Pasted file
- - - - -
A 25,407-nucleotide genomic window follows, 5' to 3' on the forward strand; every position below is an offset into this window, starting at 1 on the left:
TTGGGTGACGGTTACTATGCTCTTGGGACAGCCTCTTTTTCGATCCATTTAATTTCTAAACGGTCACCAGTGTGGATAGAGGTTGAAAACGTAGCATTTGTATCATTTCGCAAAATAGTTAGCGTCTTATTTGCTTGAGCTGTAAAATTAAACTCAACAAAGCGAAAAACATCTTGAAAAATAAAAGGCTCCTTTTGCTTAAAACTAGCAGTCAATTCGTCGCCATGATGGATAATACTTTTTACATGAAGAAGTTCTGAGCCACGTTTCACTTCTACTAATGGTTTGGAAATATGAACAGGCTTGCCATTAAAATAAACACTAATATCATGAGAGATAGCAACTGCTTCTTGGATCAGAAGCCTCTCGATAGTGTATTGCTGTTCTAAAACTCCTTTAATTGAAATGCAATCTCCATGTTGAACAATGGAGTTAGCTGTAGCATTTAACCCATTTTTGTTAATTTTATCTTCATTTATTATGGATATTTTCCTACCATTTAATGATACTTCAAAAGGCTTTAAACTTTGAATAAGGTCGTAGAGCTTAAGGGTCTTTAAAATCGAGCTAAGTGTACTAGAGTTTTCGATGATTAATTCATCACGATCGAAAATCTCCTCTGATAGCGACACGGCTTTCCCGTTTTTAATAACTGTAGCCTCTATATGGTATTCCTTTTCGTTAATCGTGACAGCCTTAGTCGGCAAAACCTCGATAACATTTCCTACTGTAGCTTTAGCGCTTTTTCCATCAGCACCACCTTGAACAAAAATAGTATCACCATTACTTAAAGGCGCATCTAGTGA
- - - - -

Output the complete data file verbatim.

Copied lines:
A 25,407-nucleotide genomic window follows, 5' to 3' on the forward strand; every position below is an offset into this window, starting at 1 on the left:
TTGGGTGACGGTTACTATGCTCTTGGGACAGCCTCTTTTTCGATCCATTTAATTTCTAAACGGTCACCAGTGTGGATAGAGGTTGAAAACGTAGCATTTGTATCATTTCGCAAAATAGTTAGCGTCTTATTTGCTTGAGCTGTAAAATTAAACTCAACAAAGCGAAAAACATCTTGAAAAATAAAAGGCTCCTTTTGCTTAAAACTAGCAGTCAATTCGTCGCCATGATGGATAATACTTTTTACATGAAGAAGTTCTGAGCCACGTTTCACTTCTACTAATGGTTTGGAAATATGAACAGGCTTGCCATTAAAATAAACACTAATATCATGAGAGATAGCAACTGCTTCTTGGATCAGAAGCCTCTCGATAGTGTATTGCTGTTCTAAAACTCCTTTAATTGAAATGCAATCTCCATGTTGAACAATGGAGTTAGCTGTAGCATTTAACCCATTTTTGTTAATTTTATCTTCATTTATTATGGATATTTTCCTACCATTTAATGATACTTCAAAAGGCTTTAAACTTTGAATAAGGTCGTAGAGCTTAAGGGTCTTTAAAATCGAGCTAAGTGTACTAGAGTTTTCGATGATTAATTCATCACGATCGAAAATCTCCTCTGATAGCGACACGGCTTTCCCGTTTTTAATAACTGTAGCCTCTATATGGTATTCCTTTTCGTTAATCGTGACAGCCTTAGTCGGCAAAACCTCGATAACATTTCCTACTGTAGCTTTAGCGCTTTTTCCATCAGCACCACCTTGAACAAAAATAGTATCACCATTACTTAAAGGCGCATCTAGTGA